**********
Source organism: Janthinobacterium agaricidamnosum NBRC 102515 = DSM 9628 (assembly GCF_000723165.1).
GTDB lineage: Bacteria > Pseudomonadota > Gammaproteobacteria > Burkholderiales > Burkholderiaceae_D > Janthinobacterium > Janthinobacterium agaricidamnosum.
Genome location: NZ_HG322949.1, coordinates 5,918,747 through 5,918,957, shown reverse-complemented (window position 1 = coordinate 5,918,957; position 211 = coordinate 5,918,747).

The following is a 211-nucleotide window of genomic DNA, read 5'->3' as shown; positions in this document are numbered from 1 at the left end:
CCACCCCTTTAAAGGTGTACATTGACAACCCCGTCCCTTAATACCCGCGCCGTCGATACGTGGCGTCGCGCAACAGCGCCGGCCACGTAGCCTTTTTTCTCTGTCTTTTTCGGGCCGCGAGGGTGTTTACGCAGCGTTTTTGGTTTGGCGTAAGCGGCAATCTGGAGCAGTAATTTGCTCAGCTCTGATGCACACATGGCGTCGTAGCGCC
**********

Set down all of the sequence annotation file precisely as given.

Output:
Source organism: Janthinobacterium agaricidamnosum NBRC 102515 = DSM 9628 (assembly GCF_000723165.1).
GTDB lineage: Bacteria > Pseudomonadota > Gammaproteobacteria > Burkholderiales > Burkholderiaceae_D > Janthinobacterium > Janthinobacterium agaricidamnosum.
Genome location: NZ_HG322949.1, coordinates 5,918,747 through 5,918,957, shown reverse-complemented (window position 1 = coordinate 5,918,957; position 211 = coordinate 5,918,747).

The following is a 211-nucleotide window of genomic DNA, read 5'->3' as shown; positions in this document are numbered from 1 at the left end:
CCACCCCTTTAAAGGTGTACATTGACAACCCCGTCCCTTAATACCCGCGCCGTCGATACGTGGCGTCGCGCAACAGCGCCGGCCACGTAGCCTTTTTTCTCTGTCTTTTTCGGGCCGCGAGGGTGTTTACGCAGCGTTTTTGGTTTGGCGTAAGCGGCAATCTGGAGCAGTAATTTGCTCAGCTCTGATGCACACATGGCGTCGTAGCGCC